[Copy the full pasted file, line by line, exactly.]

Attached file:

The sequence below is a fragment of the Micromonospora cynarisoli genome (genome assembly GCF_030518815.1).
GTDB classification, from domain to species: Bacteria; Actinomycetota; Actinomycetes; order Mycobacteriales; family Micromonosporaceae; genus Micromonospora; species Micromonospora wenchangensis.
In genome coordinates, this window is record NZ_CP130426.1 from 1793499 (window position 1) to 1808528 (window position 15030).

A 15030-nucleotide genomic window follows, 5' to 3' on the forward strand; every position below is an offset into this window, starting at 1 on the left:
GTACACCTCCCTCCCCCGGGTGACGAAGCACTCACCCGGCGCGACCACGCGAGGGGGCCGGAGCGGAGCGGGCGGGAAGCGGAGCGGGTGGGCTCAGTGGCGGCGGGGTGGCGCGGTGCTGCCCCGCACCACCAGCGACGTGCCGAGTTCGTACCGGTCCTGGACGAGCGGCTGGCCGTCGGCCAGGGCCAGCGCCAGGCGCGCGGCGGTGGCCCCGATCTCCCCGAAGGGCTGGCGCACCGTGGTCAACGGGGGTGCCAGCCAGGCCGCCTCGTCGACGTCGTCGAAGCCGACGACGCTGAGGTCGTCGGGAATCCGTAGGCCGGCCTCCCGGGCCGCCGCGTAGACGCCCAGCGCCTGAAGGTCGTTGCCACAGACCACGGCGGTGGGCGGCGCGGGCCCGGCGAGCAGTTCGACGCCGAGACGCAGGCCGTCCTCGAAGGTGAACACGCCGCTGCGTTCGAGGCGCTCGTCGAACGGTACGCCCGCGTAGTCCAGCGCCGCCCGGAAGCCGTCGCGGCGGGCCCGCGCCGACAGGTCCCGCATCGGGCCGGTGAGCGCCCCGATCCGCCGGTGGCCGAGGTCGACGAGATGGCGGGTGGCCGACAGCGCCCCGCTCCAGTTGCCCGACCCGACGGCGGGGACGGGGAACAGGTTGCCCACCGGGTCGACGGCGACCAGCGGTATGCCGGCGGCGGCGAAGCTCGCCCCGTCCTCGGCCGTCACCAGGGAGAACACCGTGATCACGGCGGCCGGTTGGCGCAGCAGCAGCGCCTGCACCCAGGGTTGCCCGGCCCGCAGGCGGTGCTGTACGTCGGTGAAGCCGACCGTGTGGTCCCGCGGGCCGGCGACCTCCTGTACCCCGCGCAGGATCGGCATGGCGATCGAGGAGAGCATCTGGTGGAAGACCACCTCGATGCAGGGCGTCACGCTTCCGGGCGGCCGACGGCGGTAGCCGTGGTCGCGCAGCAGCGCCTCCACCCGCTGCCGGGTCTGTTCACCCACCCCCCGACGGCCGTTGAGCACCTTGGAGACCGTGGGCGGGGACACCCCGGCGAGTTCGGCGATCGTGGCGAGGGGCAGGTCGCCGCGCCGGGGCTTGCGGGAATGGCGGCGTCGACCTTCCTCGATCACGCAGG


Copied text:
The sequence below is a fragment of the Micromonospora cynarisoli genome (genome assembly GCF_030518815.1).
GTDB classification, from domain to species: Bacteria; Actinomycetota; Actinomycetes; order Mycobacteriales; family Micromonosporaceae; genus Micromonospora; species Micromonospora wenchangensis.
In genome coordinates, this window is record NZ_CP130426.1 from 1793499 (window position 1) to 1808528 (window position 15030).

A 15030-nucleotide genomic window follows, 5' to 3' on the forward strand; every position below is an offset into this window, starting at 1 on the left:
GTACACCTCCCTCCCCCGGGTGACGAAGCACTCACCCGGCGCGACCACGCGAGGGGGCCGGAGCGGAGCGGGCGGGAAGCGGAGCGGGTGGGCTCAGTGGCGGCGGGGTGGCGCGGTGCTGCCCCGCACCACCAGCGACGTGCCGAGTTCGTACCGGTCCTGGACGAGCGGCTGGCCGTCGGCCAGGGCCAGCGCCAGGCGCGCGGCGGTGGCCCCGATCTCCCCGAAGGGCTGGCGCACCGTGGTCAACGGGGGTGCCAGCCAGGCCGCCTCGTCGACGTCGTCGAAGCCGACGACGCTGAGGTCGTCGGGAATCCGTAGGCCGGCCTCCCGGGCCGCCGCGTAGACGCCCAGCGCCTGAAGGTCGTTGCCACAGACCACGGCGGTGGGCGGCGCGGGCCCGGCGAGCAGTTCGACGCCGAGACGCAGGCCGTCCTCGAAGGTGAACACGCCGCTGCGTTCGAGGCGCTCGTCGAACGGTACGCCCGCGTAGTCCAGCGCCGCCCGGAAGCCGTCGCGGCGGGCCCGCGCCGACAGGTCCCGCATCGGGCCGGTGAGCGCCCCGATCCGCCGGTGGCCGAGGTCGACGAGATGGCGGGTGGCCGACAGCGCCCCGCTCCAGTTGCCCGACCCGACGGCGGGGACGGGGAACAGGTTGCCCACCGGGTCGACGGCGACCAGCGGTATGCCGGCGGCGGCGAAGCTCGCCCCGTCCTCGGCCGTCACCAGGGAGAACACCGTGATCACGGCGGCCGGTTGGCGCAGCAGCAGCGCCTGCACCCAGGGTTGCCCGGCCCGCAGGCGGTGCTGTACGTCGGTGAAGCCGACCGTGTGGTCCCGCGGGCCGGCGACCTCCTGTACCCCGCGCAGGATCGGCATGGCGATCGAGGAGAGCATCTGGTGGAAGACCACCTCGATGCAGGGCGTCACGCTTCCGGGCGGCCGACGGCGGTAGCCGTGGTCGCGCAGCAGCGCCTCCACCCGCTGCCGGGTCTGTTCACCCACCCCCCGACGGCCGTTGAGCACCTTGGAGACCGTGGGCGGGGACACCCCGGCGAGTTCGGCGATCGTGGCGAGGGGCAGGTCGCCGCGCCGGGGCTTGCGGGAATGGCGGCGTCGACCTTCCTCGATCACGCAGG